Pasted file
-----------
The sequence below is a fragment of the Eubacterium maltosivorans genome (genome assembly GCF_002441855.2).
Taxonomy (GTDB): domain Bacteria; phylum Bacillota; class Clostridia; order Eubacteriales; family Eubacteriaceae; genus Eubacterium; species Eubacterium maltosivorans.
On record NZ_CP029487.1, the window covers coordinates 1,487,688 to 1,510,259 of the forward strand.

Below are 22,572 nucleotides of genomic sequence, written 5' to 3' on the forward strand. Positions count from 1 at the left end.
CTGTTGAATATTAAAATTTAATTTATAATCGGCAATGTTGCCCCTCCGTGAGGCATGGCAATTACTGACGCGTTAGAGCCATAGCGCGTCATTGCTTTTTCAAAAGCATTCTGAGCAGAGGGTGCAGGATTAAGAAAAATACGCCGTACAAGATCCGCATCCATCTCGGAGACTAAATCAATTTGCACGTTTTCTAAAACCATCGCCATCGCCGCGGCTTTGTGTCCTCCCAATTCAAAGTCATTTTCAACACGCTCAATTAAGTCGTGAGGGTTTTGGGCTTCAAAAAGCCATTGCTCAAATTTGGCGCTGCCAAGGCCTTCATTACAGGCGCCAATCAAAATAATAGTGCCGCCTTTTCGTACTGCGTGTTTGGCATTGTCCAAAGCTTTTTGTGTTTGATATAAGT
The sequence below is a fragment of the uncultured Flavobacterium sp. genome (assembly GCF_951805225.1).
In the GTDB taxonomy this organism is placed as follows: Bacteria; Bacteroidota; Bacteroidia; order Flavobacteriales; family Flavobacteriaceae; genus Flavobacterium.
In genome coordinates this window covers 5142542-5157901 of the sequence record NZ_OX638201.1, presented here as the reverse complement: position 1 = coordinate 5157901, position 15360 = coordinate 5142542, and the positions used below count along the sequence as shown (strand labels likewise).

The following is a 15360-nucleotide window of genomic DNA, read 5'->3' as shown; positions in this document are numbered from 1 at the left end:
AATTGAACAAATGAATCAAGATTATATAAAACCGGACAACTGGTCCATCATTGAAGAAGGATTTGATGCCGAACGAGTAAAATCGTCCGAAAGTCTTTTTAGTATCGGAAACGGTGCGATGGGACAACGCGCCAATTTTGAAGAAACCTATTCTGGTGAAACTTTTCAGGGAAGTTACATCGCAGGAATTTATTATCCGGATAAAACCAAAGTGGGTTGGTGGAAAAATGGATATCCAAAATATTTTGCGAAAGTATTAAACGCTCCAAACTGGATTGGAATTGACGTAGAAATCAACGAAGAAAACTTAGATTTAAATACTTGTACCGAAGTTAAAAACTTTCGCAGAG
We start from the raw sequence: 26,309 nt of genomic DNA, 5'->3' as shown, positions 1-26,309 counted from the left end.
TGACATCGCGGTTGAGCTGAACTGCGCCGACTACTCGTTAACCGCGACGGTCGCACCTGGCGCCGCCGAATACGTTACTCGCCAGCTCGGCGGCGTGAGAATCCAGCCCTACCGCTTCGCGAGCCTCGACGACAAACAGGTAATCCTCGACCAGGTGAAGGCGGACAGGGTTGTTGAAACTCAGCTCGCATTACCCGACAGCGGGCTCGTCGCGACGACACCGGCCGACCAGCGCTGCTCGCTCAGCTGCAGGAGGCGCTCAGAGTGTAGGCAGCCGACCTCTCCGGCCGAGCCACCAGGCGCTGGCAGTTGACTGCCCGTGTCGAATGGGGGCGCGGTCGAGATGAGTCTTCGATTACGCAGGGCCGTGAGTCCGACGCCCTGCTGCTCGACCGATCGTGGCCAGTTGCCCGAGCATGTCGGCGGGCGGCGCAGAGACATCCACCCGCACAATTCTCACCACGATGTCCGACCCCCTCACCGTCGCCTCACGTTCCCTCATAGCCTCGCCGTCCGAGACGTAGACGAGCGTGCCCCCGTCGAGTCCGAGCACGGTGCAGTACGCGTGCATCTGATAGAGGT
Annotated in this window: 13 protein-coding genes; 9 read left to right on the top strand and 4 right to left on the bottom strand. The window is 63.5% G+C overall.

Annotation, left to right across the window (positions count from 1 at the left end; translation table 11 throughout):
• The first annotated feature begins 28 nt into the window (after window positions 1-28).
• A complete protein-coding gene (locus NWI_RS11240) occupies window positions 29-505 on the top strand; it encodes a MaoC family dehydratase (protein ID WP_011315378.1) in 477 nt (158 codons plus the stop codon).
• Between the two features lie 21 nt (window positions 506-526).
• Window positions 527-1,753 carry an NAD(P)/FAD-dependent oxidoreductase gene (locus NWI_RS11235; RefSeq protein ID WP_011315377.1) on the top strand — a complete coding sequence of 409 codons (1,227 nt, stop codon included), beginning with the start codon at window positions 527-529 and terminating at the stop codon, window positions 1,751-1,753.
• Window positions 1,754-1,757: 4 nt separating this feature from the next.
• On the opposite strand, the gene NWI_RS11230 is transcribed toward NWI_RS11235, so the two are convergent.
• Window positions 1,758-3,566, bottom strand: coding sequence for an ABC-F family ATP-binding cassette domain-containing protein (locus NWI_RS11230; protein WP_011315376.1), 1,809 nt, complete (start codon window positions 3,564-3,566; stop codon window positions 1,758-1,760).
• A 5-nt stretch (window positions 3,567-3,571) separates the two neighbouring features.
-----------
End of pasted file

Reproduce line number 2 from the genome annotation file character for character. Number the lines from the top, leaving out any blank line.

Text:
Taxonomy (GTDB): domain Bacteria; phylum Bacillota; class Clostridia; order Eubacteriales; family Eubacteriaceae; genus Eubacterium; species Eubacterium maltosivorans.